By Siobhán Cronin
THERE is no ‘French connection’ to the murderer of Sophie Toscan du Plantier, according to a British author who has studied and researched the case for over six years.
True crime writer Nick Foster, who worked on the Sky Crime series Murder at the Cottage, based on the Toormore murder of the Frenchwoman in 1996, was responding to weekend reports that there was ‘new evidence’ alleging a link to a French man.
Mr Foster, whose has also authored the best-selling book on the case, Murder at Roaringwater, says he was dismayed and annoyed at revived reports of any French connection.
Reports in papers last weekend claimed that director Jim Sheridan had made a statement about ‘new evidence’ in the case, allegedly linked to the sighting of a man in a dark coat outside a shop in Schull, in the days before Sophie was brutally killed outside her holiday home near Goleen.
‘I specifically told Jim Sheridan that I had researched this theory and there was no truth in it,’ Mr Foster told The Southern Star this week.
The writer had earlier challenged Ian Bailey to a television debate on the contents of the garda file, a copy of which Bailey gave him while he was researching his book.
Bailey was convicted in Paris of the murder in 2019 and, while arrested twice in Ireland, was never charged here for the crime. He has always denied any involvement.
Earlier, Mr Foster said he would donate €1,000 to domestic violence charity Women’s Aid, if Bailey rose to the challenge.
Rejecting the offer, Bailey told The Southern Star: ‘The DPP’s critique said the investigation was flawed and prejudiced. Mr Foster has taken this particular narrative for nothing more than financial gain.’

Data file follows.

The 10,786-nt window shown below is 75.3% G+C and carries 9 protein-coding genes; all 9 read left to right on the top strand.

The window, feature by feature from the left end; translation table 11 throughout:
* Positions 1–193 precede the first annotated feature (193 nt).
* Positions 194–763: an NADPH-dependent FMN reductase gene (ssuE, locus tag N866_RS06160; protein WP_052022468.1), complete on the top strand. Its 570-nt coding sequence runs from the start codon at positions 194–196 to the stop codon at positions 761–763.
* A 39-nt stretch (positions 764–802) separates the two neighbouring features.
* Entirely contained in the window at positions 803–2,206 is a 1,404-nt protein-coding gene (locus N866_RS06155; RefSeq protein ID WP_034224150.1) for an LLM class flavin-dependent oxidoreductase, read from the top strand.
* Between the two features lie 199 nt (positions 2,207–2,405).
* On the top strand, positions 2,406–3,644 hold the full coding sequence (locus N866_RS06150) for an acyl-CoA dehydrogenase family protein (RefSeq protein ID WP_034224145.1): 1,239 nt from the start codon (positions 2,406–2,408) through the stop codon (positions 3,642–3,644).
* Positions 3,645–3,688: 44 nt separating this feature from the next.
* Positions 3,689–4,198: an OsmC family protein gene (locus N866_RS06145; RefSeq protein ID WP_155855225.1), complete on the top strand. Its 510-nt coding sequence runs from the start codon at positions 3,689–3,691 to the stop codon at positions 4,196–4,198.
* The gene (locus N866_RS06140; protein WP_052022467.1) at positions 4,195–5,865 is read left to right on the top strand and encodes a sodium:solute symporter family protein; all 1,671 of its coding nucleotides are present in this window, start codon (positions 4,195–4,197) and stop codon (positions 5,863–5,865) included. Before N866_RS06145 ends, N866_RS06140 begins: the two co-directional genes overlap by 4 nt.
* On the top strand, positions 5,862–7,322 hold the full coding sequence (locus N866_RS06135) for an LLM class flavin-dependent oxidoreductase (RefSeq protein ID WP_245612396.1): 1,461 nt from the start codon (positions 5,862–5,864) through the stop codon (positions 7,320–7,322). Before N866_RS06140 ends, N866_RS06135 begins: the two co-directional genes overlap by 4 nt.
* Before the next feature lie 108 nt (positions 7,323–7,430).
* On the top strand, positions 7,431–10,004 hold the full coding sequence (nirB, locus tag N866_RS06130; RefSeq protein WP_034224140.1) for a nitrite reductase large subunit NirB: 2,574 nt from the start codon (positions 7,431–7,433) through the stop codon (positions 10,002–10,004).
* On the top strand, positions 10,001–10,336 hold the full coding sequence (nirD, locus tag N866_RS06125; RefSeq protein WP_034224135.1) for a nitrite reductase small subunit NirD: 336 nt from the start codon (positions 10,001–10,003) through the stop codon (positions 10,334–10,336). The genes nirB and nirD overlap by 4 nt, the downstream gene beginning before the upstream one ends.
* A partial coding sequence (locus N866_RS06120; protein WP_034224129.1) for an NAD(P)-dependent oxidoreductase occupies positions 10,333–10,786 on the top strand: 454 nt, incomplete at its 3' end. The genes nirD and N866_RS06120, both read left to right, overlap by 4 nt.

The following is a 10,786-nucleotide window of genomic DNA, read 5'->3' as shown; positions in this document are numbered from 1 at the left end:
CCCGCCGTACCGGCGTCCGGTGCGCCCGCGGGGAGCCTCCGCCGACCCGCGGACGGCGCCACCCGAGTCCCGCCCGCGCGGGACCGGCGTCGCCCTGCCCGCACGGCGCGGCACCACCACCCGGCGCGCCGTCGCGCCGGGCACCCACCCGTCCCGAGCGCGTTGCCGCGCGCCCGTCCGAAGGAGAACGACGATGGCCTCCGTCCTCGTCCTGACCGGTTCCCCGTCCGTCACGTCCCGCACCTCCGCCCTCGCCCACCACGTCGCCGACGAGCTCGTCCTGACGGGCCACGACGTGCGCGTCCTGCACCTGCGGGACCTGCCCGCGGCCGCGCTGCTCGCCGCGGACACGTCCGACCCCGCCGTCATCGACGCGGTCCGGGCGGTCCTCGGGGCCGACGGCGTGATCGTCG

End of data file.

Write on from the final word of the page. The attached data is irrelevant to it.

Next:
This week, Mr Foster re-issued his challenge, but this time to Mr Bailey’s lawyer, Frank Buttimer. ‘He is a man of the law, and should be happy to debate it. He has already said he believes his client is innocent.’
Mr Foster said that, along with his €1,000 donation to charity Women’s Aid if Mr Buttimer takes up the offer, he will also pay the solicitor’s hourly rate for the time spent at the debate.
The writer said he was also upset by claims from Mr Sheridan that Bailey had been ‘punished’. ‘This is not true. From what I can see, Bailey enjoys and thrives on the attention his notoriety has brought. He has brought everything on himself and deserves no sympathy. I can understand if Sophie’s family are angered by what Jim is saying,’ he added.
Speaking to The Southern Star, Frank Buttimer said he had no comment to make on the invitation but suggested Nick Foster might consider extending his invitation to the DPP, ‘who has long since decided that there is no evidence against Mr Bailey to justify any prosecution against him’.
Mr Buttimer added that he thought Jim Sheridan’s documentary was ‘excellent’.
Ian Bailey, who joined Twitter and Instagram in recent weeks, tweeted last week that he had received a letter from An Garda Síochána informing him that Commissioner Harris was ‘initiating a review and update’ on the case.
A new three-part series on the case began on Netflix this week. Sophie’s family are believed to have given their blessing to Sophie: A Murder in West Cork, but this week Bailey referred to it on Twitter as the ‘Netflix Properganda Documentary’.